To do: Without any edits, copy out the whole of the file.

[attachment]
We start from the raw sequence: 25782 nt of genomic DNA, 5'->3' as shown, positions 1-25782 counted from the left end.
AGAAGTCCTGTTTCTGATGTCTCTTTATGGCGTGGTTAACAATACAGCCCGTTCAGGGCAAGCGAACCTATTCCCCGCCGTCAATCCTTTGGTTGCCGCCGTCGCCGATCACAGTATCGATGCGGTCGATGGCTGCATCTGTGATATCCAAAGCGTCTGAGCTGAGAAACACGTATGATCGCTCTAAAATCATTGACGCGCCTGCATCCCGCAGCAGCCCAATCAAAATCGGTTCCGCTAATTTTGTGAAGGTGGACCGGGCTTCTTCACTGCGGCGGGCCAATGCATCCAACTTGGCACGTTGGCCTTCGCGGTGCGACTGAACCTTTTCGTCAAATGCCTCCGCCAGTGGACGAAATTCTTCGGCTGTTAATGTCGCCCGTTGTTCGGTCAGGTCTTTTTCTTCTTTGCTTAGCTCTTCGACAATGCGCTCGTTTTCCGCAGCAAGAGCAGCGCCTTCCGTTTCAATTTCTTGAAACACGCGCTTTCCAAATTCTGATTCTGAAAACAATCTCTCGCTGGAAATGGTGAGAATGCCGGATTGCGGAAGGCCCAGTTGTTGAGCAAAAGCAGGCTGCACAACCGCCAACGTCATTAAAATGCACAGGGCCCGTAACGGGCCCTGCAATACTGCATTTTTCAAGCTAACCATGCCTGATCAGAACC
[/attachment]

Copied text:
We start from the raw sequence: 25782 nt of genomic DNA, 5'->3' as shown, positions 1-25782 counted from the left end.
AGAAGTCCTGTTTCTGATGTCTCTTTATGGCGTGGTTAACAATACAGCCCGTTCAGGGCAAGCGAACCTATTCCCCGCCGTCAATCCTTTGGTTGCCGCCGTCGCCGATCACAGTATCGATGCGGTCGATGGCTGCATCTGTGATATCCAAAGCGTCTGAGCTGAGAAACACGTATGATCGCTCTAAAATCATTGACGCGCCTGCATCCCGCAGCAGCCCAATCAAAATCGGTTCCGCTAATTTTGTGAAGGTGGACCGGGCTTCTTCACTGCGGCGGGCCAATGCATCCAACTTGGCACGTTGGCCTTCGCGGTGCGACTGAACCTTTTCGTCAAATGCCTCCGCCAGTGGACGAAATTCTTCGGCTGTTAATGTCGCCCGTTGTTCGGTCAGGTCTTTTTCTTCTTTGCTTAGCTCTTCGACAATGCGCTCGTTTTCCGCAGCAAGAGCAGCGCCTTCCGTTTCAATTTCTTGAAACACGCGCTTTCCAAATTCTGATTCTGAAAACAATCTCTCGCTGGAAATGGTGAGAATGCCGGATTGCGGAAGGCCCAGTTGTTGAGCAAAAGCAGGCTGCACAACCGCCAACGTCATTAAAATGCACAGGGCCCGTAACGGGCCCTGCAATACTGCATTTTTCAAGCTAACCATGCCTGATCAGAACC